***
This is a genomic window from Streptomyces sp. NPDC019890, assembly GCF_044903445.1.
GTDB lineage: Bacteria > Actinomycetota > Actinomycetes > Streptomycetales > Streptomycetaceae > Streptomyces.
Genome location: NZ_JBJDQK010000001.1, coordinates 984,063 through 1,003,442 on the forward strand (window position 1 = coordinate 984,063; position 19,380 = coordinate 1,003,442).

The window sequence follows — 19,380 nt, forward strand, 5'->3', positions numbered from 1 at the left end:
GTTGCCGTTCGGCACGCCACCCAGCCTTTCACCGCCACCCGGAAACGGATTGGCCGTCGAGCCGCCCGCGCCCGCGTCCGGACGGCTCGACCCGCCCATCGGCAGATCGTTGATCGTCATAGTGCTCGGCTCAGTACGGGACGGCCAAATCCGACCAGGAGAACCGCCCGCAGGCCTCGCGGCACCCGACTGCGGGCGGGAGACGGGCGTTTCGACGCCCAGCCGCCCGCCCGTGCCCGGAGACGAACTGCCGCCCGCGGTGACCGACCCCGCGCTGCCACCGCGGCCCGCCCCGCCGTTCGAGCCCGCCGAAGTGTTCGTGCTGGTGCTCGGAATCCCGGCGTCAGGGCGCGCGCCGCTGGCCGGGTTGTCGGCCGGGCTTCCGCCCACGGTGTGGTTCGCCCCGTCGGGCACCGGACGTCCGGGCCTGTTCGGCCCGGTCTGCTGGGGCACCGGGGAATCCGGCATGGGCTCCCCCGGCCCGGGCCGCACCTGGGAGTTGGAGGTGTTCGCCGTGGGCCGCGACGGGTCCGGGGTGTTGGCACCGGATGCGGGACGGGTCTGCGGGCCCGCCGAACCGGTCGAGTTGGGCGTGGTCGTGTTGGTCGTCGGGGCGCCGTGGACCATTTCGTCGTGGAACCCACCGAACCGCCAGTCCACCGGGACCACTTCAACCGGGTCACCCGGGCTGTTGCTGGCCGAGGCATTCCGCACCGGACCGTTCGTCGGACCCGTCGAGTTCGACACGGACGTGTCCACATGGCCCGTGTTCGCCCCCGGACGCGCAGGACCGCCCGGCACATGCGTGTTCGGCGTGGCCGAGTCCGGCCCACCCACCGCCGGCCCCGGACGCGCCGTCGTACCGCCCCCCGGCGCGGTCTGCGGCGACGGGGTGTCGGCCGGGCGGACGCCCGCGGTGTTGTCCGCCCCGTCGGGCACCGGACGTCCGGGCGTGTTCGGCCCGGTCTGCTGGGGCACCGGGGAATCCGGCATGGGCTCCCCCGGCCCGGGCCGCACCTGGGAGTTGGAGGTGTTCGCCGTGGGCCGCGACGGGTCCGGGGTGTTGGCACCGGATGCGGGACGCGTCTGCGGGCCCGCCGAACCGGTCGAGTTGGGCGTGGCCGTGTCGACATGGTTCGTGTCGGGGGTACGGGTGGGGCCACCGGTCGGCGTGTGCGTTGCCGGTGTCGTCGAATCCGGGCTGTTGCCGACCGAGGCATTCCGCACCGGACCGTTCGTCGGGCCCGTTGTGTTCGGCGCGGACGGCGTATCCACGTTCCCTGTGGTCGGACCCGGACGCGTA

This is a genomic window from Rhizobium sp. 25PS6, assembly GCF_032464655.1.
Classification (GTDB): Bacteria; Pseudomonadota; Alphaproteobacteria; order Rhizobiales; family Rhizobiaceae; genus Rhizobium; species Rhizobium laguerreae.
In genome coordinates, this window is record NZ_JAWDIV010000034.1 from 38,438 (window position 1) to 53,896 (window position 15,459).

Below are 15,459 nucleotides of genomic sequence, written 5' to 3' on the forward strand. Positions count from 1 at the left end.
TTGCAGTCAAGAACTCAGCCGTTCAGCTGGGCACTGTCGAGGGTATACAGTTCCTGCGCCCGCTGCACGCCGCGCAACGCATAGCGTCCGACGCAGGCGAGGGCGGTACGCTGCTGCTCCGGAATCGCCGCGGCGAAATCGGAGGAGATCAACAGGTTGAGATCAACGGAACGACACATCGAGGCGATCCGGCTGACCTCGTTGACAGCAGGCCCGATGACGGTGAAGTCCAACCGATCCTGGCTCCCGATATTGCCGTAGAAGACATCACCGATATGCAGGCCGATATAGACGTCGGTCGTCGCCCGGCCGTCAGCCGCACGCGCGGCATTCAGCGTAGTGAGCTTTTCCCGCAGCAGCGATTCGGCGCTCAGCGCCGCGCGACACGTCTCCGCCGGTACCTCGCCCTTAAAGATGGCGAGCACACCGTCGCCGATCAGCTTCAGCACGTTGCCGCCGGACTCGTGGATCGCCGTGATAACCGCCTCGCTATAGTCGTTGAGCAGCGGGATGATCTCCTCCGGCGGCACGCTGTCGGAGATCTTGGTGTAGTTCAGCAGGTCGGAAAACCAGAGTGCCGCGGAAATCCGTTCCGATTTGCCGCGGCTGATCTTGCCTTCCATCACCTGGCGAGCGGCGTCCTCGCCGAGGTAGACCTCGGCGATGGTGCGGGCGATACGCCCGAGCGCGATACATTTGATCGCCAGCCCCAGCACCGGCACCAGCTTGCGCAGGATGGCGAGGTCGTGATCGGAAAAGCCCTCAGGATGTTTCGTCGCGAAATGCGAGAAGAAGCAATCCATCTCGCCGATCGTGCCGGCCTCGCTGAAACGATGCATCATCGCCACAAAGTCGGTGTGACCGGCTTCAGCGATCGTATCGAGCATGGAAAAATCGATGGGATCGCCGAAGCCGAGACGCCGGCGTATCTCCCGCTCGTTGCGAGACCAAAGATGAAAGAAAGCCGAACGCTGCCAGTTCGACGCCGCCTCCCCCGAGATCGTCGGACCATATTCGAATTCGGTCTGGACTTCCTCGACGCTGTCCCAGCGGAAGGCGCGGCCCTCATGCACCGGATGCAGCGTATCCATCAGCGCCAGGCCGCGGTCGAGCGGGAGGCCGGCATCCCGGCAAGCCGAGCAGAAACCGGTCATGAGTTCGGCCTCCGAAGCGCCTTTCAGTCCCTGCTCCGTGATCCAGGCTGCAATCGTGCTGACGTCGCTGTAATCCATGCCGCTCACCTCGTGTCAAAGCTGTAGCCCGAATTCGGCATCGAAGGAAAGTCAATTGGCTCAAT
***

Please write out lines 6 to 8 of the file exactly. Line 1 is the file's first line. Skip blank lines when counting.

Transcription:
This is a genomic window from Rhizobium sp. 25PS6, assembly GCF_032464655.1.
Classification (GTDB): Bacteria; Pseudomonadota; Alphaproteobacteria; order Rhizobiales; family Rhizobiaceae; genus Rhizobium; species Rhizobium laguerreae.
In genome coordinates, this window is record NZ_JAWDIV010000034.1 from 38,438 (window position 1) to 53,896 (window position 15,459).